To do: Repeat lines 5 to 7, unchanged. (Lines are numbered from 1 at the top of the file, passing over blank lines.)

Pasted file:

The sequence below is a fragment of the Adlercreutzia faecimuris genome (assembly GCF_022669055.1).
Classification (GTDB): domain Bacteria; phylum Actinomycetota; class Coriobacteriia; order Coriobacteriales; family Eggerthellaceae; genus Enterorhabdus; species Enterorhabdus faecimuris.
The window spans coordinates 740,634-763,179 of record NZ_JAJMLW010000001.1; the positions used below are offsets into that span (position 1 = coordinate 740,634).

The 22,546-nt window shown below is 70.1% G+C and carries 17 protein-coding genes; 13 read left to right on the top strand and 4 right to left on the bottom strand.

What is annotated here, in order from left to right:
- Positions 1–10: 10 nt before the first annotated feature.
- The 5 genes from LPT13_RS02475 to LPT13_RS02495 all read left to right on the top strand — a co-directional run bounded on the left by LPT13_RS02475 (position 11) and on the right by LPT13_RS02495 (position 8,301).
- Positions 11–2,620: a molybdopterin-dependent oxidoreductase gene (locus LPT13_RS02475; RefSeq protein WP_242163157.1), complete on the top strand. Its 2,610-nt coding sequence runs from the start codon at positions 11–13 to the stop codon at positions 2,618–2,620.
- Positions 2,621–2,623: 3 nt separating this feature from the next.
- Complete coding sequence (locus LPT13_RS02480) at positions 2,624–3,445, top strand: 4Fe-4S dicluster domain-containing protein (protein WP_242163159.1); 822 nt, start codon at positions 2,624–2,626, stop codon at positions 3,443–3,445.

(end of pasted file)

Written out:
What is annotated here, in order from left to right:
- Positions 1–10: 10 nt before the first annotated feature.
- The 5 genes from LPT13_RS02475 to LPT13_RS02495 all read left to right on the top strand — a co-directional run bounded on the left by LPT13_RS02475 (position 11) and on the right by LPT13_RS02495 (position 8,301).